A multitude of goals have been stated for complete streets including non-motorized travel safety, reduced costs and environmental burdens, and creation of more livable communities, or in other words, the creation of livable, sustainable and economically vibrant communities. A number of performance measures have been proposed to address these goals. Environmental life cycle assessment (LCA) quantifies the energy, resource use, and emissions to air, water and land for a product or a system using a systems approach. One gap that has been identified in current LCA impact indicators is lack of socio-economic indicators to complement the existing environmental indicators. To address the gaps in performance metrics, this project developed a framework for LCA of complete streets projects, including the development of socio-economic impact indicators that also consider equity. The environmental impacts of complete streets were evaluated using LCA information for a range of complete street typologies. A parametric sensitivity analysis approach was performed to evaluate the impacts of different levels of mode choice and trip change. Another critical question addressed was what are different social goals (economic, health, safety, etc.) that should be considered and how to consider equity in performance metrics for social goals. This project lays the foundation for the creation of guidelines for social and environmental LCAs for complete streets.

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Cover page of Automated Vehicle Scenarios: Simulation of System-Level Travel Effects Using Agent-Based Demand and Supply Models in the San Francisco Bay Area

Automated Vehicle Scenarios: Simulation of System-Level Travel Effects Using Agent-Based Demand and Supply Models in the San Francisco Bay Area

(2018)

In much in the same way that the automobile disrupted horse and cart transportation in the 20th century, automated vehicles hold the potential to disrupt our current system of transportation in the 21st century. Experts predict that vehicles could be fully automated by as early as 2025 or as late as 2035. Methods are needed to help the public and private sector understand automated vehicle technologies and their system-level effects. First, we explore the effects of automated vehicles using the San Francisco Bay Area Metropolitan Transportation Commission’s activity-based travel demand model (MTC-ABM). The simulation is unique in that it articulates the size and direction of change on travel for a wide range of automated vehicles scenarios. Second, we simulate the effects of the introduction of an automated taxi service on conventional personal vehicle and transit travel in the San Francisco Bay Area region and use new research on the costs of automated vehicles to represent plausible per mile automated taxi fares. We use an integrated model for the San Francisco Bay Area that includes the MTC-ABM combined with the agent-based MATSim model customized for the region. This model set uses baseline travel demand data from the region’s official activity-based travel model and dynamically assigns vehicles on road and transit networks by the time of day. Third, we use the MTC-ABM and the MATSim dynamic assignment model to simulate different “first” mile transit access services, including ride-hailing (Uber and Lyft) and ridesharing (Uber Pool/Lyft Line and Via) with and without automated vehicles. The results provide insight into the relative benefits of each service and automated vehicle technology and the potential market for these services.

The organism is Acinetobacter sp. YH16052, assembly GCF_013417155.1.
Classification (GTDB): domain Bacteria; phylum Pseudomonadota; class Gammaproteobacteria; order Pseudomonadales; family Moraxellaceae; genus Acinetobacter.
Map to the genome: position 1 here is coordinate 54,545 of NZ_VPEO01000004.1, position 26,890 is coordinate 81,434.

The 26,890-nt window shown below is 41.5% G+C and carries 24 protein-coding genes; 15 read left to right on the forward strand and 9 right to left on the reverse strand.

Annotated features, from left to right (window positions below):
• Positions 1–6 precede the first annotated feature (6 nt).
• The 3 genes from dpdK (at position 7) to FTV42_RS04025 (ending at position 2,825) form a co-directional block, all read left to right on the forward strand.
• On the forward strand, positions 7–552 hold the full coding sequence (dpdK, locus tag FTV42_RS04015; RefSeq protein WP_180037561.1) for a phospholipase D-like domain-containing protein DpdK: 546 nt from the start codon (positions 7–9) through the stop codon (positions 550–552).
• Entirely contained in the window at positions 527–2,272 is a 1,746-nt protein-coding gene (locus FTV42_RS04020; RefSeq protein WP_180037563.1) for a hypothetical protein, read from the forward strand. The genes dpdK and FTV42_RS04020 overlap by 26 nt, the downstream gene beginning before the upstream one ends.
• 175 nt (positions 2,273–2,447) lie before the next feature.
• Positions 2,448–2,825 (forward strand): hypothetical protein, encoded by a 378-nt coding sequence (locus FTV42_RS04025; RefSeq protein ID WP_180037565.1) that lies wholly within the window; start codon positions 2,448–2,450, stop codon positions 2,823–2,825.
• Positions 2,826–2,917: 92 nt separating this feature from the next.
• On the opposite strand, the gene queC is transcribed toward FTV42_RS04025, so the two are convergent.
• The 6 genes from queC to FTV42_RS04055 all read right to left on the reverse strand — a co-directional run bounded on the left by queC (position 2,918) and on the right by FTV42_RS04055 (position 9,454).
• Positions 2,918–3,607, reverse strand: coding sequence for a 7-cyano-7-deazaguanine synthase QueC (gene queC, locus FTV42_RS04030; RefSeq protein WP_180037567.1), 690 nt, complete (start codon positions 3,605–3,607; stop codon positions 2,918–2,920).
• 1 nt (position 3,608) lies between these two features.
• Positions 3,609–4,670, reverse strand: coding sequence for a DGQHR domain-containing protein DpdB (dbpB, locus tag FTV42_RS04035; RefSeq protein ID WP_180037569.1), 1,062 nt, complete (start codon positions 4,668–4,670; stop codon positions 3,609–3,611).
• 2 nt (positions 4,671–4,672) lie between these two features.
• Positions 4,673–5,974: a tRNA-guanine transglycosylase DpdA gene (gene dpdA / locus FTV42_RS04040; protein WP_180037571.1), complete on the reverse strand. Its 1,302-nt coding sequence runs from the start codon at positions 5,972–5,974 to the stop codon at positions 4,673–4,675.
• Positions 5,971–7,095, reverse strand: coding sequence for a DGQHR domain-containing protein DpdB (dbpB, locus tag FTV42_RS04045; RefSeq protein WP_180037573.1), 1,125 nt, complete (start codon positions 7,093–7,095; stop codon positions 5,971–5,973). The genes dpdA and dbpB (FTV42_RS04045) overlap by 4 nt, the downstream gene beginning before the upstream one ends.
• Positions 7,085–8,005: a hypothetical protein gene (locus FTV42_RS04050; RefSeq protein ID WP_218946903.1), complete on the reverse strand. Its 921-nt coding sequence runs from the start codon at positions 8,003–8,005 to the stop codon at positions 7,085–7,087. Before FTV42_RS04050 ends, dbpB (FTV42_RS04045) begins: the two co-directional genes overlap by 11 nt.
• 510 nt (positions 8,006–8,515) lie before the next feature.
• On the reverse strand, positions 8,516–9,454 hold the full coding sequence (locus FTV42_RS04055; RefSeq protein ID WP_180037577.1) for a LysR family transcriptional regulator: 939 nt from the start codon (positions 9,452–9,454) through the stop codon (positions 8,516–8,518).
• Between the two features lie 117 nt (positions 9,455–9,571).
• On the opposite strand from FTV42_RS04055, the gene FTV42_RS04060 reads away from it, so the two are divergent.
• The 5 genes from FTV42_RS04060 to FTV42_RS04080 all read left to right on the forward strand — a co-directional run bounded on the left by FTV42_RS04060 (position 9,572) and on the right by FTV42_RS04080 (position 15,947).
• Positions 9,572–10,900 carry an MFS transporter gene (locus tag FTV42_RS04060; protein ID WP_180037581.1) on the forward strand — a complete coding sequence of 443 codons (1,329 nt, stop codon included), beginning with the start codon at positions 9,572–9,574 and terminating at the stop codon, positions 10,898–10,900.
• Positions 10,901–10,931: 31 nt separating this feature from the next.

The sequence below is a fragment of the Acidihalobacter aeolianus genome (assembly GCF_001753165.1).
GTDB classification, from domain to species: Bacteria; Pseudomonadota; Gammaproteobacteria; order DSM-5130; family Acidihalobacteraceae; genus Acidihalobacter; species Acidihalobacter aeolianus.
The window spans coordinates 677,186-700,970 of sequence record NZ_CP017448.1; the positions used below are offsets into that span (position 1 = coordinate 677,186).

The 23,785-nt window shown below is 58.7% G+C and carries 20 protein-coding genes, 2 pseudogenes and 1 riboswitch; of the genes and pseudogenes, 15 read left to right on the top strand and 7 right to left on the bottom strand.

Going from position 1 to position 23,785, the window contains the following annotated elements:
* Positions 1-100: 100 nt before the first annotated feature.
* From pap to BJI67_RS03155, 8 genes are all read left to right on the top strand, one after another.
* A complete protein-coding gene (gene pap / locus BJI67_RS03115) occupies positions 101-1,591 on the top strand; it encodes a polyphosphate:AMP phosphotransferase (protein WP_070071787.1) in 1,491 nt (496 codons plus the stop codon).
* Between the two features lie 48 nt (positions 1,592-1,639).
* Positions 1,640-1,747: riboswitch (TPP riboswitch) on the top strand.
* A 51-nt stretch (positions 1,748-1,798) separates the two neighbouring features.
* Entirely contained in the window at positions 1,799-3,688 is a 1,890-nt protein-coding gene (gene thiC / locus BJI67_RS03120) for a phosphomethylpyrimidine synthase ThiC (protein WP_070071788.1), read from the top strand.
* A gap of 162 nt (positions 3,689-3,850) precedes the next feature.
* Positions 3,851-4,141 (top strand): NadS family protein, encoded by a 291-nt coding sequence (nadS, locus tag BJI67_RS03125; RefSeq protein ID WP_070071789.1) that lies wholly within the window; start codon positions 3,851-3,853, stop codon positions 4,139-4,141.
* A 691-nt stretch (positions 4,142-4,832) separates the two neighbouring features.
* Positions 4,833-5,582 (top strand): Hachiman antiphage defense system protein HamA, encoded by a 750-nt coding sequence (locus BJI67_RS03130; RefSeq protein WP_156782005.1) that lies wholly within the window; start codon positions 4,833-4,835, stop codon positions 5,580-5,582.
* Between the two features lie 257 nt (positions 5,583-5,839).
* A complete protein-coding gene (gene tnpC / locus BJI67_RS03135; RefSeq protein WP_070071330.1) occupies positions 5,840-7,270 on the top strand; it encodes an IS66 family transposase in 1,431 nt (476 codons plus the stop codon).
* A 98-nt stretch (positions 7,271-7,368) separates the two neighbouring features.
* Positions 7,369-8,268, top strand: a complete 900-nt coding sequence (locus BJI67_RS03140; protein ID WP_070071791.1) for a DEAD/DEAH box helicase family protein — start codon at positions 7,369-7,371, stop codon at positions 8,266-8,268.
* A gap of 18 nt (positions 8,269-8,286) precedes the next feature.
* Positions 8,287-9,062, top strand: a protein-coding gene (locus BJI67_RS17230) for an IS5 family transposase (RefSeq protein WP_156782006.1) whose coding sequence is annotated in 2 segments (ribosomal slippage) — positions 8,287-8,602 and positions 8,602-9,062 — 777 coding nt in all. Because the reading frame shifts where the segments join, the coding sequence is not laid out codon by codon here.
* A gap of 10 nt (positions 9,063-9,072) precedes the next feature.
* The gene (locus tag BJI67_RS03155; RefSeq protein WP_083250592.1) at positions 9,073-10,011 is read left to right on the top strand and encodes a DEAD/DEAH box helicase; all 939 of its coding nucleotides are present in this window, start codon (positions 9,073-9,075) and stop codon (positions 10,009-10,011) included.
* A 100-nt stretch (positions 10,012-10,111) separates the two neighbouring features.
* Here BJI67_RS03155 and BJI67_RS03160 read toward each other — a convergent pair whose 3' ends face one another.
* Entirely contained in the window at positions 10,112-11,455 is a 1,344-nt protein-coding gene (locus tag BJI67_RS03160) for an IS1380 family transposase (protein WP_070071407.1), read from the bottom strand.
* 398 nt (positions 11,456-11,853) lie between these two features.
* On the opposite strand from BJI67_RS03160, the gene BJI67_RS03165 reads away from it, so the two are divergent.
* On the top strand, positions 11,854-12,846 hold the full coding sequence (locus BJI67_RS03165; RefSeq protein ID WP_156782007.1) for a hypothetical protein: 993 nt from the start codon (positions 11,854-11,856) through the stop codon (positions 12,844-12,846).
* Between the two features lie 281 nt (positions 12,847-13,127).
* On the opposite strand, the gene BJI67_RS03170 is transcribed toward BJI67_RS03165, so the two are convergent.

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Cover page of Development of Integrated Vehicle and Fuel Scenarios in a National Energy System Model for Low Carbon U.S. Transportation Futures

Development of Integrated Vehicle and Fuel Scenarios in a National Energy System Model for Low Carbon U.S. Transportation Futures

(2018)

Transportation is a major emitter of greenhouse gas (GHG) emissions in the United States accounting for 27% of the country’s emissions, second only to the electricity sector. As a result, reducing GHG emissions are essential for mitigating some of the most damaging potential impacts associated with climate change and because of the importance and relative size of the transportation sector, it would need to contribute a significant amount of emissions reduction.

This report describes the development and use of an U.S. energy system optimization model (US-TIMES) in order to analyze the reductions in GHG emissions that can come about through policy targets.  These policy targets induce technology investments and operation in order to satisfy the demand for energy services and environmental policy constraints (notably GHG emission targets).

The model development focused on two key areas within the transportation sector, light-duty vehicles and heavy-duty vehicles.  In the light-duty space, we incorporated consumer choice elements into the energy system optimization framework through increasing consumer heterogeneity and adding non-monetary decision factors such as risk and fueling inconvenience.  For heavy-duty vehicles, we adopt a segmentation approach and update vehicle cost and performance assumptions from our recent work. The model is used to project scenarios for low carbon futures from a reference scenario all the way to an 80% GHG reduction target.

View the NCST Project Webpage